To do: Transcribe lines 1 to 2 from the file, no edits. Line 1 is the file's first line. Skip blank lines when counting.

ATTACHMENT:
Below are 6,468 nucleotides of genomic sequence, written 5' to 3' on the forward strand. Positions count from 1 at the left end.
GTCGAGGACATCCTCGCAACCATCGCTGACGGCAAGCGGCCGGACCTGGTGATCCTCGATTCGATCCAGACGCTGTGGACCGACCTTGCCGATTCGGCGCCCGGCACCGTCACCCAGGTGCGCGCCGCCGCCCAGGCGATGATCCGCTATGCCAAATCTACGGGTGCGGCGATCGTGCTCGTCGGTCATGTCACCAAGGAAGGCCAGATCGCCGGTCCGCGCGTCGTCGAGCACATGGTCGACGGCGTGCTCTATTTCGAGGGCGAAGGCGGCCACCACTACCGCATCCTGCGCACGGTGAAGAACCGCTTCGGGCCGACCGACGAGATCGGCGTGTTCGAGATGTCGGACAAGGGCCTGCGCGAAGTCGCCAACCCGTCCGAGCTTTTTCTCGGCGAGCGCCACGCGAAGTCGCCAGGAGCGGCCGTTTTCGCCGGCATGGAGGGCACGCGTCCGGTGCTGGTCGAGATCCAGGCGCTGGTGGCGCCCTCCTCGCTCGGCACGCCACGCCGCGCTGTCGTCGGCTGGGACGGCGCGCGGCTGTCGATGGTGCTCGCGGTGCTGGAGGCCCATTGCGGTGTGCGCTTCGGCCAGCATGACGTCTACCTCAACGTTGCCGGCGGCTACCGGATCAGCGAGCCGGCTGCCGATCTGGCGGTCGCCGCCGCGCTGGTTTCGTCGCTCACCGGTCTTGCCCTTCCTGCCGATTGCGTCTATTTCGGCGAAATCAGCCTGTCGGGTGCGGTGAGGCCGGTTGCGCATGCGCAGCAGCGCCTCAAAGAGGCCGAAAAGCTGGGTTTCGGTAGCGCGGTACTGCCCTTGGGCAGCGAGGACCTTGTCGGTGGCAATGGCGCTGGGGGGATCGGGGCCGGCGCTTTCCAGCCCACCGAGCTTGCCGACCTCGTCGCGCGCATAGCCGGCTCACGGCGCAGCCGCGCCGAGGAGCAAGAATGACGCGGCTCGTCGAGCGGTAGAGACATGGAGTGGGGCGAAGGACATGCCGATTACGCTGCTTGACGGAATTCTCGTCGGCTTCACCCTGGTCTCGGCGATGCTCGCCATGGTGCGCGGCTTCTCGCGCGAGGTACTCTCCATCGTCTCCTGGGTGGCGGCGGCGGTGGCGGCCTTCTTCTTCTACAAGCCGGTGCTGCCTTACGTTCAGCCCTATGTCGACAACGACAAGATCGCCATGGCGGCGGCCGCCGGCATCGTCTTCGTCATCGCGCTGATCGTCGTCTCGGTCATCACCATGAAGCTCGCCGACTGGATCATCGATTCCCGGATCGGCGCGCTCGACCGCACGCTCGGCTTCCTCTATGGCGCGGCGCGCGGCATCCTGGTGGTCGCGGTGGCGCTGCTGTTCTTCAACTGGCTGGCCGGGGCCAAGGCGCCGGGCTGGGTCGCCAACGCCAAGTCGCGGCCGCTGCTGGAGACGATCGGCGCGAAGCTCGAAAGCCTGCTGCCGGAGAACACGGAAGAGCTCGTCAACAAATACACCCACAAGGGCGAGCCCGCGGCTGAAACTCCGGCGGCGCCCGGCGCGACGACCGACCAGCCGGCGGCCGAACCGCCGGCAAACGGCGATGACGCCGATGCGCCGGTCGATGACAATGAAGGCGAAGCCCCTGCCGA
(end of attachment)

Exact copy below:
Below are 6,468 nucleotides of genomic sequence, written 5' to 3' on the forward strand. Positions count from 1 at the left end.
GTCGAGGACATCCTCGCAACCATCGCTGACGGCAAGCGGCCGGACCTGGTGATCCTCGATTCGATCCAGACGCTGTGGACCGACCTTGCCGATTCGGCGCCCGGCACCGTCACCCAGGTGCGCGCCGCCGCCCAGGCGATGATCCGCTATGCCAAATCTACGGGTGCGGCGATCGTGCTCGTCGGTCATGTCACCAAGGAAGGCCAGATCGCCGGTCCGCGCGTCGTCGAGCACATGGTCGACGGCGTGCTCTATTTCGAGGGCGAAGGCGGCCACCACTACCGCATCCTGCGCACGGTGAAGAACCGCTTCGGGCCGACCGACGAGATCGGCGTGTTCGAGATGTCGGACAAGGGCCTGCGCGAAGTCGCCAACCCGTCCGAGCTTTTTCTCGGCGAGCGCCACGCGAAGTCGCCAGGAGCGGCCGTTTTCGCCGGCATGGAGGGCACGCGTCCGGTGCTGGTCGAGATCCAGGCGCTGGTGGCGCCCTCCTCGCTCGGCACGCCACGCCGCGCTGTCGTCGGCTGGGACGGCGCGCGGCTGTCGATGGTGCTCGCGGTGCTGGAGGCCCATTGCGGTGTGCGCTTCGGCCAGCATGACGTCTACCTCAACGTTGCCGGCGGCTACCGGATCAGCGAGCCGGCTGCCGATCTGGCGGTCGCCGCCGCGCTGGTTTCGTCGCTCACCGGTCTTGCCCTTCCTGCCGATTGCGTCTATTTCGGCGAAATCAGCCTGTCGGGTGCGGTGAGGCCGGTTGCGCATGCGCAGCAGCGCCTCAAAGAGGCCGAAAAGCTGGGTTTCGGTAGCGCGGTACTGCCCTTGGGCAGCGAGGACCTTGTCGGTGGCAATGGCGCTGGGGGGATCGGGGCCGGCGCTTTCCAGCCCACCGAGCTTGCCGACCTCGTCGCGCGCATAGCCGGCTCACGGCGCAGCCGCGCCGAGGAGCAAGAATGACGCGGCTCGTCGAGCGGTAGAGACATGGAGTGGGGCGAAGGACATGCCGATTACGCTGCTTGACGGAATTCTCGTCGGCTTCACCCTGGTCTCGGCGATGCTCGCCATGGTGCGCGGCTTCTCGCGCGAGGTACTCTCCATCGTCTCCTGGGTGGCGGCGGCGGTGGCGGCCTTCTTCTTCTACAAGCCGGTGCTGCCTTACGTTCAGCCCTATGTCGACAACGACAAGATCGCCATGGCGGCGGCCGCCGGCATCGTCTTCGTCATCGCGCTGATCGTCGTCTCGGTCATCACCATGAAGCTCGCCGACTGGATCATCGATTCCCGGATCGGCGCGCTCGACCGCACGCTCGGCTTCCTCTATGGCGCGGCGCGCGGCATCCTGGTGGTCGCGGTGGCGCTGCTGTTCTTCAACTGGCTGGCCGGGGCCAAGGCGCCGGGCTGGGTCGCCAACGCCAAGTCGCGGCCGCTGCTGGAGACGATCGGCGCGAAGCTCGAAAGCCTGCTGCCGGAGAACACGGAAGAGCTCGTCAACAAATACACCCACAAGGGCGAGCCCGCGGCTGAAACTCCGGCGGCGCCCGGCGCGACGACCGACCAGCCGGCGGCCGAACCGCCGGCAAACGGCGATGACGCCGATGCGCCGGTCGATGACAATGAAGGCGAAGCCCCTGCCGA